“The whole area of medical marijuana research is very exciting. It has implications not just for anti-nausea drugs for cancer patients, but also for appetite stimulation for AIDS patients and pain relief in arthritis,” says Parker. “It has also been shown to play a role in suppressing the impact of neurotransmitters that trigger epilepsy and strokes.”


Being sick to your stomach is unpleasant and it can mean missing work and other day-to-day activities. But for people fighting cancer, chemotherapy-related nausea and vomiting are more than an inconvenience—they can make life miserable and threaten their recovery.

“In extreme cases, it can make people too weak to continue treatment,” says Cheryl Limebeer, a postdoctoral fellow at Wilfrid Laurier University’s Department of Psychology. Her research with Professor Parker is helping to unlock why we become nauseated and how to block this response.

Finding the answer could have a huge impact on the lives of ordinary Canadians. If current trends continue, according to the National Cancer Institute of Canada, 38 percent of Canadian women and 43 percent of men will develop cancer in their lifetime. Not all of these people will require chemotherapy. But for a variety of cancers, including leukemia, lymphoma, lung, and breast cancer, chemotherapy is likely to be used.

Researchers know that vomiting is a common protective reflex that expels toxins. The sensation of nausea serves as a warning in much the same way that pain does. The sensation usually tells a person to stop eating, drinking, or smelling something to avoid being sick. But chemotherapy patients don’t have the option to avoid what is making them sick, and vomiting doesn’t remove the perceived toxin. So patients can become trapped in a cycle of nausea and vomiting.

To complicate things for researchers, although nausea often occurs before vomiting, they can each can occur independently. This means drugs that are effective against vomiting may not necessarily relieve nausea, and drugs that are effective against nausea may not necessarily stop vomiting.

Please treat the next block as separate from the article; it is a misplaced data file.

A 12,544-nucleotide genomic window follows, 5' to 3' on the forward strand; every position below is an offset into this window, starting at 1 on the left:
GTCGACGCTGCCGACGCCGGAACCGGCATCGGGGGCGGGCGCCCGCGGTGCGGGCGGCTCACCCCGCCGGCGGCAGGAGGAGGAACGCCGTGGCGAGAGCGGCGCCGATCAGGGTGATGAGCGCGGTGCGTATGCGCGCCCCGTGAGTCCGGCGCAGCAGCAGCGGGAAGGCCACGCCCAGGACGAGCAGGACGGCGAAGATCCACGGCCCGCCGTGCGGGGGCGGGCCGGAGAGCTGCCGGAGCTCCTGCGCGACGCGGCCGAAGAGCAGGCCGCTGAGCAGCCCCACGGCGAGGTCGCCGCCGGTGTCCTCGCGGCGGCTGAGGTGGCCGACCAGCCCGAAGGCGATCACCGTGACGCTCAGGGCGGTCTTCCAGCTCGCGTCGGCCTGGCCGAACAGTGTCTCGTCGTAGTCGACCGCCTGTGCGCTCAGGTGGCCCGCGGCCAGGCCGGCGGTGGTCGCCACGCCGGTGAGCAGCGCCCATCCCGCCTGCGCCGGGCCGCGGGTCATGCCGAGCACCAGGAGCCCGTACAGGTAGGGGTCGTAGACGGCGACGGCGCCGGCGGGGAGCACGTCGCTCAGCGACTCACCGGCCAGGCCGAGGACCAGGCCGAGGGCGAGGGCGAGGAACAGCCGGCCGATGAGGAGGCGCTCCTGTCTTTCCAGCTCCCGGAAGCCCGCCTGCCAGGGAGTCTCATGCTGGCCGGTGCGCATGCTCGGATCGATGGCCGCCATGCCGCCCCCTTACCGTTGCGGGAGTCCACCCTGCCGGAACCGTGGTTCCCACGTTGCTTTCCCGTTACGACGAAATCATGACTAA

But medical marijuana could offer hope. Parker and her team are working on the endocannabinoid system, the naturally occurring chemicals in the body that mimic chemicals found in marijuana. Their work suggests that this system plays an important role in both nausea and vomiting—potentially great news for millions of cancer patients.


Marijuana has been used medicinally and recreationally for thousands of years. But in recent years, there has been an explosion of interest in medical marijuana that has been backed by top-ranked researchers around the world.

Linda Parker is writing a chapter in Professor Raphael Mechoulam's upcoming book, Cannabinoids as Therapeutics: Milestones in Drug Therapy. Toegther they have also filed a patent on cannabidiol, one of the chemicals in marijuana.

UK-based GW Pharmaceuticals is a world leader in developing prescription medicines derived from marijuana. The company is working with a variety of marijuana chemicals including cannabidiol, and is focusing on a range of health problems, from arthritis to nausea and migraines. The first medicine the company will likely bring to market is Sativex. It’s currently being assessed by the UK Medicines and Healthcare products Regulatory Agency and by Health Canada. If approved, it will be marketed in Canada by Bayer.

Parker’s research is supported by the Natural Sciences and Engineering Research Council of Canada, the Canadian Institute of Health Research, and the Canada Foundation for Innovation.

Learn More

Read a CBC News overview of the marijuana debate in Canada.

Learn about Health Canada’s position on medical marijuana and related initiatives.

Find out more information on cannabinoids, visit the website of the International Cannabinoid Research Society.

Learn about commercial applications for medical marijuana.

Visit the website of the National Cancer Institute of Canada.